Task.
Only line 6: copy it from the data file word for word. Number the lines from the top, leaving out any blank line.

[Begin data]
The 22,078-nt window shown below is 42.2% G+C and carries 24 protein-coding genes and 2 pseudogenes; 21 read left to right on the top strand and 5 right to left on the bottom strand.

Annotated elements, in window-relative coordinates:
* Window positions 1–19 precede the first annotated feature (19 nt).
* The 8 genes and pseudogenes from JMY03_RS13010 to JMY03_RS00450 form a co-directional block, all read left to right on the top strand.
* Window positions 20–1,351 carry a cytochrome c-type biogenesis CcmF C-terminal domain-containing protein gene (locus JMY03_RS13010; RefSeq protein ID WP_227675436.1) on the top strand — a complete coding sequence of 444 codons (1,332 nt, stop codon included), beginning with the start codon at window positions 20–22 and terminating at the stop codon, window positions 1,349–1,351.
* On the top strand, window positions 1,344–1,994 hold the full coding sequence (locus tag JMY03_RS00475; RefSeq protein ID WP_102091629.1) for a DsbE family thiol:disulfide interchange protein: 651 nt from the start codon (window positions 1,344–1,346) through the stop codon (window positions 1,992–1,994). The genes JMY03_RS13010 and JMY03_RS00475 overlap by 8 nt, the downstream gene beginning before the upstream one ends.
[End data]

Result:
* On the top strand, window positions 1,344–1,994 hold the full coding sequence (locus tag JMY03_RS00475; RefSeq protein ID WP_102091629.1) for a DsbE family thiol:disulfide interchange protein: 651 nt from the start codon (window positions 1,344–1,346) through the stop codon (window positions 1,992–1,994). The genes JMY03_RS13010 and JMY03_RS00475 overlap by 8 nt, the downstream gene beginning before the upstream one ends.